U.S. Virgin Islands

St. Thomas, St. John and St. Croix form the core. They are vastly different from each other.

Island Descriptions

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U.S. Virgin Islands
Travel and Tourism Information

Although about 70 cays and rocks make up the U.S. Virgin Islands, most of the activity takes place on only three (See map): St. Thomas, St. John and St. Croix.

In deciding where to vacation, take the time to study what each offers, or you could end up staying on the wrong island.

The busiest and most developed of the three main islands is  St. Thomas. Its main city, Charlotte Amalie, is one of region's great shopping ports.

St. John, located just 4 miles east of St. Thomas, is a nature lover's retreat with hiking trails though the interior and along the beaches. Most of the island is a protected national park that can never be developed.  Ferries make frequent trips between St. Thomas and St. John.

St. Croix (pronounced "St. Croy") is a distant neighbor located 40 miles south of St. Thomas. When sugar was king, St. Croix was the richest of the three. After the slaves were emancipated, the economy went into decline.  St. Croix has never has been able to keep up with St. Thomas, which makes it almost as quiet as St. John.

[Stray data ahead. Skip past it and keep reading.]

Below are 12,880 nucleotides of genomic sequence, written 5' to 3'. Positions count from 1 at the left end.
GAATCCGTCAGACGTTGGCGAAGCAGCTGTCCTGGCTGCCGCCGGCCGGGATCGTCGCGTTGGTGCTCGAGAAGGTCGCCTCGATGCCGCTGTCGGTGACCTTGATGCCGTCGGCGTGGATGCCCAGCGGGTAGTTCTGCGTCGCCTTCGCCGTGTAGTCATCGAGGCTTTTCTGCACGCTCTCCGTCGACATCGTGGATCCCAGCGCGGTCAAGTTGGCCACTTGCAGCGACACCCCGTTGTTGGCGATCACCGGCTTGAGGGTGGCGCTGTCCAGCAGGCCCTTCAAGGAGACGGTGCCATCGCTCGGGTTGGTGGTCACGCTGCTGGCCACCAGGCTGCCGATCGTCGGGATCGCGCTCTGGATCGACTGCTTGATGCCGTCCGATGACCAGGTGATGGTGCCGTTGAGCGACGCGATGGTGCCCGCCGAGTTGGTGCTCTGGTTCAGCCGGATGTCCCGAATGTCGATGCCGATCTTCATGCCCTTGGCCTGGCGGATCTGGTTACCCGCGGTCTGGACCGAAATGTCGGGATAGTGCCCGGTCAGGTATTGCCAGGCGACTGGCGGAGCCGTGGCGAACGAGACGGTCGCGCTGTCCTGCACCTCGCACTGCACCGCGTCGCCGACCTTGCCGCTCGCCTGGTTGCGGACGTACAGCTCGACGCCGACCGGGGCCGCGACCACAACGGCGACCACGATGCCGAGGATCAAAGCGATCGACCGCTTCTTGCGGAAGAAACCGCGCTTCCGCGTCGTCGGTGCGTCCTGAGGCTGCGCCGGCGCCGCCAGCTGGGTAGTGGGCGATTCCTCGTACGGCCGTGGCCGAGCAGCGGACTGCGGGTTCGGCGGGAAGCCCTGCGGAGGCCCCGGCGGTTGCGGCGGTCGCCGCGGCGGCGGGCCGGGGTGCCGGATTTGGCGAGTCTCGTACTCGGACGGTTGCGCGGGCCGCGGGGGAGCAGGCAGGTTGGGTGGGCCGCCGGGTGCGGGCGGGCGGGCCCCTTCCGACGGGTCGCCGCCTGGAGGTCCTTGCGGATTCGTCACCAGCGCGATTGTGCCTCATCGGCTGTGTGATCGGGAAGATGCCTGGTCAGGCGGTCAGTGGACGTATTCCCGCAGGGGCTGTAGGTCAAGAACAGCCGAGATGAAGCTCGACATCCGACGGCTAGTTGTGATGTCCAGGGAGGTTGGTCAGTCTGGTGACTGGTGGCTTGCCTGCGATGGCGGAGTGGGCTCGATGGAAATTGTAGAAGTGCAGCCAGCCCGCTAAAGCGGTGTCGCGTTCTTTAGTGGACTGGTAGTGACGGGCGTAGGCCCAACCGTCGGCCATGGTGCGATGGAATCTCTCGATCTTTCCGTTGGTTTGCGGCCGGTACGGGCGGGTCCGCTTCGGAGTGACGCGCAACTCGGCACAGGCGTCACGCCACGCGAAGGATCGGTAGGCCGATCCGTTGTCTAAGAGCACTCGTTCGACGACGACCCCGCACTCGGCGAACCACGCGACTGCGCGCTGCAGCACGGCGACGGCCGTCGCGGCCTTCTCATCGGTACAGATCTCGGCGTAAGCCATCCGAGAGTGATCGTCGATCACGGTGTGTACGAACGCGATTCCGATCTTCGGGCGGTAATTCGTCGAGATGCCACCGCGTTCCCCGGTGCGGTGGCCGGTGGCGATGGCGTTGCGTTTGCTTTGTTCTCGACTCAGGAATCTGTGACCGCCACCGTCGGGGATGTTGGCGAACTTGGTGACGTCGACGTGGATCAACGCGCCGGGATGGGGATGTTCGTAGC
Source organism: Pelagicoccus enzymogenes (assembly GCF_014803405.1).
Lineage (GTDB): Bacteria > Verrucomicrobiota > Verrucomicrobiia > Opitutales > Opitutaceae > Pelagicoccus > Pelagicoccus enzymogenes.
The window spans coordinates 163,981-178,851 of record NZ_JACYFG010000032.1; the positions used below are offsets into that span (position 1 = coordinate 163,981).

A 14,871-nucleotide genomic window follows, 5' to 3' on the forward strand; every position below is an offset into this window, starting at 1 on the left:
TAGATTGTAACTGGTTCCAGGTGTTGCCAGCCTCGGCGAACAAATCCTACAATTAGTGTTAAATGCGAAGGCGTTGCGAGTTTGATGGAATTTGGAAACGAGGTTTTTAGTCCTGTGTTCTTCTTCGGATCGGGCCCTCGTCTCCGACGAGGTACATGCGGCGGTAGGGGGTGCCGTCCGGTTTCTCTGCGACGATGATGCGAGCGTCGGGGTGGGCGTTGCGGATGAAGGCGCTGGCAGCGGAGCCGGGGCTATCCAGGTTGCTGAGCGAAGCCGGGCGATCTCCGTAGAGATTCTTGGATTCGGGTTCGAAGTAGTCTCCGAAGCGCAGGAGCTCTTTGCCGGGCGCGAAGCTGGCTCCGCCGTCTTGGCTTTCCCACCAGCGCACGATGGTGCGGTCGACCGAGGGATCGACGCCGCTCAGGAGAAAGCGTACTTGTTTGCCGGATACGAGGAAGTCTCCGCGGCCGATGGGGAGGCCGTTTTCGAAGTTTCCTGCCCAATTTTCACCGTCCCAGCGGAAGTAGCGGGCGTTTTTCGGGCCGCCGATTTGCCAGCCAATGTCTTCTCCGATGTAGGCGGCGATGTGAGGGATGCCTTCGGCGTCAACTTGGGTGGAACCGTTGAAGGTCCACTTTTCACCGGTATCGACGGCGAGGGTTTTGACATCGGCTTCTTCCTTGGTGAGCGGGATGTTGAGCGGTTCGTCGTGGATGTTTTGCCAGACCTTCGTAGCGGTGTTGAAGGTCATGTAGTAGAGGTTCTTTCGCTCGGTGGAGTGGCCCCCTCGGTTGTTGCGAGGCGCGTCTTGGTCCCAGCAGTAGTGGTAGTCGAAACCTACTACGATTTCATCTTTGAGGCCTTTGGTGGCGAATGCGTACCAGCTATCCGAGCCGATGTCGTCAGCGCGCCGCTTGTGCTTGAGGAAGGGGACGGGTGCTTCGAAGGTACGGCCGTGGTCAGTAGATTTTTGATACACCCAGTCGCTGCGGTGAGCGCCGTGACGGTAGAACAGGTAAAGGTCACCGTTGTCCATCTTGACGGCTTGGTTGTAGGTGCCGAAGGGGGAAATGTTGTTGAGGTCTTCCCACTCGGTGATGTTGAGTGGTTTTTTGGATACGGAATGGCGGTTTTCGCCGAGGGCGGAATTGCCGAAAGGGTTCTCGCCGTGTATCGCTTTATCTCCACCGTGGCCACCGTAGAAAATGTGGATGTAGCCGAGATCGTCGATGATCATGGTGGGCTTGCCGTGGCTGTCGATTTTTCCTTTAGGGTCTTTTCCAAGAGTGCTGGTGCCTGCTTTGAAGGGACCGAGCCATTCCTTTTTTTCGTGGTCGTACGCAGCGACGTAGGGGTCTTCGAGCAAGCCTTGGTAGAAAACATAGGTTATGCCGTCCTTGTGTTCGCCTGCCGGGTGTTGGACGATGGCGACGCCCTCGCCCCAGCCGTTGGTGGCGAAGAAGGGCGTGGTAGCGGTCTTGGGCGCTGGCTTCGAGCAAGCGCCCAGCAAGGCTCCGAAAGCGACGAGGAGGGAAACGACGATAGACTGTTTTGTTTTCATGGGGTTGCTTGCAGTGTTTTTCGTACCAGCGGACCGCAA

The U.S. Virgin Islands has been under many different flags, which is why driving is still on the left. (See Virgin Islands history)

Essential Information

Virgin Islands Weather
Current forecasts for all 3 islands

Arrival Briefing
What you need to know if you go

St. Thomas
The most visited island

Charlotte Amalie
Historic capital & cruise port

St. John
Unspoiled nature and least crowded

St. Croix
Largest and most diverse

Ferry Schedules

Between St. Thomas & St. John

Deep Background
Courtesy of the CIA

Getting Married in the USVIs
Lots of advance paperwork needed here